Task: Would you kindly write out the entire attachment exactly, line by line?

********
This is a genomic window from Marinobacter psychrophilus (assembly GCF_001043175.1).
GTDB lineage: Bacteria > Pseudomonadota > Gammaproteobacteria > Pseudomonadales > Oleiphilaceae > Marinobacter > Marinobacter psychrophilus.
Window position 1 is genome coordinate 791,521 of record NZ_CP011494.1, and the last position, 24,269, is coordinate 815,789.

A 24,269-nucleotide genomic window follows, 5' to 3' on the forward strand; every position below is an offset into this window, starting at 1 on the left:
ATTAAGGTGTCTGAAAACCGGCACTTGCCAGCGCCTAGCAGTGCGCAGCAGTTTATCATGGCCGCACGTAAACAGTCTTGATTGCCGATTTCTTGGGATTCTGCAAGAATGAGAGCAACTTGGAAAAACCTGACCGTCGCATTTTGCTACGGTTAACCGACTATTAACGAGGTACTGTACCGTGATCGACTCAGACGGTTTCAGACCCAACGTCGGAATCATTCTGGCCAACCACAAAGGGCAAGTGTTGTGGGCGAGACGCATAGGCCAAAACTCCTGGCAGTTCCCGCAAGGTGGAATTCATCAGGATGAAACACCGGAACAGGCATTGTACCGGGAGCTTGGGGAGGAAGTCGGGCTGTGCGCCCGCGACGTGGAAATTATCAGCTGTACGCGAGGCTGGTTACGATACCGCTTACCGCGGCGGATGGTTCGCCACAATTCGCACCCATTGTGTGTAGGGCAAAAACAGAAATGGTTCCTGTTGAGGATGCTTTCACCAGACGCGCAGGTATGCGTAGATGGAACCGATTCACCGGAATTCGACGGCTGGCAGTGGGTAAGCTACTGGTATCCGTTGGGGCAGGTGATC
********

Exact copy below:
This is a genomic window from Marinobacter psychrophilus (assembly GCF_001043175.1).
GTDB lineage: Bacteria > Pseudomonadota > Gammaproteobacteria > Pseudomonadales > Oleiphilaceae > Marinobacter > Marinobacter psychrophilus.
Window position 1 is genome coordinate 791,521 of record NZ_CP011494.1, and the last position, 24,269, is coordinate 815,789.

A 24,269-nucleotide genomic window follows, 5' to 3' on the forward strand; every position below is an offset into this window, starting at 1 on the left:
ATTAAGGTGTCTGAAAACCGGCACTTGCCAGCGCCTAGCAGTGCGCAGCAGTTTATCATGGCCGCACGTAAACAGTCTTGATTGCCGATTTCTTGGGATTCTGCAAGAATGAGAGCAACTTGGAAAAACCTGACCGTCGCATTTTGCTACGGTTAACCGACTATTAACGAGGTACTGTACCGTGATCGACTCAGACGGTTTCAGACCCAACGTCGGAATCATTCTGGCCAACCACAAAGGGCAAGTGTTGTGGGCGAGACGCATAGGCCAAAACTCCTGGCAGTTCCCGCAAGGTGGAATTCATCAGGATGAAACACCGGAACAGGCATTGTACCGGGAGCTTGGGGAGGAAGTCGGGCTGTGCGCCCGCGACGTGGAAATTATCAGCTGTACGCGAGGCTGGTTACGATACCGCTTACCGCGGCGGATGGTTCGCCACAATTCGCACCCATTGTGTGTAGGGCAAAAACAGAAATGGTTCCTGTTGAGGATGCTTTCACCAGACGCGCAGGTATGCGTAGATGGAACCGATTCACCGGAATTCGACGGCTGGCAGTGGGTAAGCTACTGGTATCCGTTGGGGCAGGTGATC